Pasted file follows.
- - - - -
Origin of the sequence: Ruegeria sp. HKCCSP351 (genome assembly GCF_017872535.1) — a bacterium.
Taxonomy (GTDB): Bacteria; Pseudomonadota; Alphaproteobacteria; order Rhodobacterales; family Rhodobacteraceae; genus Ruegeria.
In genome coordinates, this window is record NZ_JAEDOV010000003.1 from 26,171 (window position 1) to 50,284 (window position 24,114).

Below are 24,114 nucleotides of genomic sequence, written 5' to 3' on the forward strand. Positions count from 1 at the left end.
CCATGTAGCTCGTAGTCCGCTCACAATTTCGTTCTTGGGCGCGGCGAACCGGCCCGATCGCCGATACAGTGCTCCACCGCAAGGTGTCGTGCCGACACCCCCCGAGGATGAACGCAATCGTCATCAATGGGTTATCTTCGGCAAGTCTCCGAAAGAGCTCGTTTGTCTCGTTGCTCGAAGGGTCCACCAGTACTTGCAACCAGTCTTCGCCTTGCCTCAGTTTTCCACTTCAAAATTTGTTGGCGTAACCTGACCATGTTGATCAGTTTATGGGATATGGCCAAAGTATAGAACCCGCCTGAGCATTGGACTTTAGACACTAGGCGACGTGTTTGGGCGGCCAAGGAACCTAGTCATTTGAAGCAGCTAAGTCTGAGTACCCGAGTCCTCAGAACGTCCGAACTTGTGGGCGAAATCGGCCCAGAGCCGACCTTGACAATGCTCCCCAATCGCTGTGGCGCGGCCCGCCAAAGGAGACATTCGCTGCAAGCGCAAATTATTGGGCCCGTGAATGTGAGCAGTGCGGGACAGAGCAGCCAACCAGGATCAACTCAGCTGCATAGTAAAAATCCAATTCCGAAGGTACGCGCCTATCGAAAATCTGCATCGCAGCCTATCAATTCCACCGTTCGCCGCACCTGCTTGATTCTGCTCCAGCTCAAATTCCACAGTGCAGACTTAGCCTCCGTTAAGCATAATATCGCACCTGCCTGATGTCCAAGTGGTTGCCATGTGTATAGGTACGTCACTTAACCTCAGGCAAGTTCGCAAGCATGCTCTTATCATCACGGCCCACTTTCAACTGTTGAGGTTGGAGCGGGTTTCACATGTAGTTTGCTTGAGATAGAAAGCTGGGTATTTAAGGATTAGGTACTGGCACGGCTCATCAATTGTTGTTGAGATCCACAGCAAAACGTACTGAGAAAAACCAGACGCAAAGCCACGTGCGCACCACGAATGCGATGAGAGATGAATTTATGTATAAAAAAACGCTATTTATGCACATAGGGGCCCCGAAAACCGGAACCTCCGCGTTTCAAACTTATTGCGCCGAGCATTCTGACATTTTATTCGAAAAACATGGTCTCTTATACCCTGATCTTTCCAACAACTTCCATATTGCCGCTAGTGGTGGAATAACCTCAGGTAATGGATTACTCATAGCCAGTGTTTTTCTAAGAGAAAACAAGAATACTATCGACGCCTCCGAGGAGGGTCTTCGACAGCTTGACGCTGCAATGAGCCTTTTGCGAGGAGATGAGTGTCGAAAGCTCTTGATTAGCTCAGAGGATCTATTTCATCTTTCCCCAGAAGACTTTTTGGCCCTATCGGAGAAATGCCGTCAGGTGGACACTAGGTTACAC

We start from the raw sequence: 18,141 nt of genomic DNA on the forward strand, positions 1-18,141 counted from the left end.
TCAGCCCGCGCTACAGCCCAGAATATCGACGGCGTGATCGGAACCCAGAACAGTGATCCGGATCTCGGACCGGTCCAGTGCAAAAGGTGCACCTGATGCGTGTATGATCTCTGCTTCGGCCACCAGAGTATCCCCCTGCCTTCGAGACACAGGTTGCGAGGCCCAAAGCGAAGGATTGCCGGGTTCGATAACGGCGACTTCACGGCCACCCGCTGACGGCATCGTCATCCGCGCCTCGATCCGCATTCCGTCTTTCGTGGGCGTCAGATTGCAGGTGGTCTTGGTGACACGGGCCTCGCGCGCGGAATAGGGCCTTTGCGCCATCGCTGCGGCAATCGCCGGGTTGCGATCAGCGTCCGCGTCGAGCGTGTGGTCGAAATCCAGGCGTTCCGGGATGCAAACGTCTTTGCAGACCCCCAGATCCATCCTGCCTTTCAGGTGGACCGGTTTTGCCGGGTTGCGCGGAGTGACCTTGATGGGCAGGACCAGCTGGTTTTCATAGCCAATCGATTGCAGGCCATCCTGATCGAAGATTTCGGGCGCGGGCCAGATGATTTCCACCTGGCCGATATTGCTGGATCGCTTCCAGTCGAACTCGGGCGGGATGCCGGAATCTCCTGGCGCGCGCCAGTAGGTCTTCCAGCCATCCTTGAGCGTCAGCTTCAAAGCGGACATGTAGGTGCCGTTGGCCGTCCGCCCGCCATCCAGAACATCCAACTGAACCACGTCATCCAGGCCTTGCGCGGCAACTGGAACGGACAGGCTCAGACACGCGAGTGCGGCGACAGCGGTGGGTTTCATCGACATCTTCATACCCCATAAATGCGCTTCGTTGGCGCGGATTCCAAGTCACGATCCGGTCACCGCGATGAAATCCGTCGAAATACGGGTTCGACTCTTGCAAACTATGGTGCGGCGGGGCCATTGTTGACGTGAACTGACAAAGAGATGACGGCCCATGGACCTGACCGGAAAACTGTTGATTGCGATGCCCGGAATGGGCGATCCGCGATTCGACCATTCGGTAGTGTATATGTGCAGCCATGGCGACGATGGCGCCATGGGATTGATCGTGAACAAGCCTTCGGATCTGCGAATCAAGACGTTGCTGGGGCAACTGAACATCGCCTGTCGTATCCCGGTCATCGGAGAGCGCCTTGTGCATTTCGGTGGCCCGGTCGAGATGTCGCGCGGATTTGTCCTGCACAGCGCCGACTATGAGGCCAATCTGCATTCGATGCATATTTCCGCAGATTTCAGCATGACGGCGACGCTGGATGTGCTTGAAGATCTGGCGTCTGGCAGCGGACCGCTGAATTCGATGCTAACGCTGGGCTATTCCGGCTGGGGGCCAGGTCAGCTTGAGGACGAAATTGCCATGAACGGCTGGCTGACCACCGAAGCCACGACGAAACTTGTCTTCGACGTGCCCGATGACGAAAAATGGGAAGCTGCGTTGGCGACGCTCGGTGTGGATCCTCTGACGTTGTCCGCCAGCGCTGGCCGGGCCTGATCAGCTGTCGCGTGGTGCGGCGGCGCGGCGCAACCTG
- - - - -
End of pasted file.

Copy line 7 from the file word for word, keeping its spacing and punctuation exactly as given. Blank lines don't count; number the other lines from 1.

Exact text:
TCAGCCCGCGCTACAGCCCAGAATATCGACGGCGTGATCGGAACCCAGAACAGTGATCCGGATCTCGGACCGGTCCAGTGCAAAAGGTGCACCTGATGCGTGTATGATCTCTGCTTCGGCCACCAGAGTATCCCCCTGCCTTCGAGACACAGGTTGCGAGGCCCAAAGCGAAGGATTGCCGGGTTCGATAACGGCGACTTCACGGCCACCCGCTGACGGCATCGTCATCCGCGCCTCGATCCGCATTCCGTCTTTCGTGGGCGTCAGATTGCAGGTGGTCTTGGTGACACGGGCCTCGCGCGCGGAATAGGGCCTTTGCGCCATCGCTGCGGCAATCGCCGGGTTGCGATCAGCGTCCGCGTCGAGCGTGTGGTCGAAATCCAGGCGTTCCGGGATGCAAACGTCTTTGCAGACCCCCAGATCCATCCTGCCTTTCAGGTGGACCGGTTTTGCCGGGTTGCGCGGAGTGACCTTGATGGGCAGGACCAGCTGGTTTTCATAGCCAATCGATTGCAGGCCATCCTGATCGAAGATTTCGGGCGCGGGCCAGATGATTTCCACCTGGCCGATATTGCTGGATCGCTTCCAGTCGAACTCGGGCGGGATGCCGGAATCTCCTGGCGCGCGCCAGTAGGTCTTCCAGCCATCCTTGAGCGTCAGCTTCAAAGCGGACATGTAGGTGCCGTTGGCCGTCCGCCCGCCATCCAGAACATCCAACTGAACCACGTCATCCAGGCCTTGCGCGGCAACTGGAACGGACAGGCTCAGACACGCGAGTGCGGCGACAGCGGTGGGTTTCATCGACATCTTCATACCCCATAAATGCGCTTCGTTGGCGCGGATTCCAAGTCACGATCCGGTCACCGCGATGAAATCCGTCGAAATACGGGTTCGACTCTTGCAAACTATGGTGCGGCGGGGCCATTGTTGACGTGAACTGACAAAGAGATGACGGCCCATGGACCTGACCGGAAAACTGTTGATTGCGATGCCCGGAATGGGCGATCCGCGATTCGACCATTCGGTAGTGTATATGTGCAGCCATGGCGACGATGGCGCCATGGGATTGATCGTGAACAAGCCTTCGGATCTGCGAATCAAGACGTTGCTGGGGCAACTGAACATCGCCTGTCGTATCCCGGTCATCGGAGAGCGCCTTGTGCATTTCGGTGGCCCGGTCGAGATGTCGCGCGGATTTGTCCTGCACAGCGCCGACTATGAGGCCAATCTGCATTCGATGCATATTTCCGCAGATTTCAGCATGACGGCGACGCTGGATGTGCTTGAAGATCTGGCGTCTGGCAGCGGACCGCTGAATTCGATGCTAACGCTGGGCTATTCCGGCTGGGGGCCAGGTCAGCTTGAGGACGAAATTGCCATGAACGGCTGGCTGACCACCGAAGCCACGACGAAACTTGTCTTCGACGTGCCCGATGACGAAAAATGGGAAGCTGCGTTGGCGACGCTCGGTGTGGATCCTCTGACGTTGTCCGCCAGCGCTGGCCGGGCCTGATCAGCTGTCGCGTGGTGCGGCGGCGCGGCGCAACCTG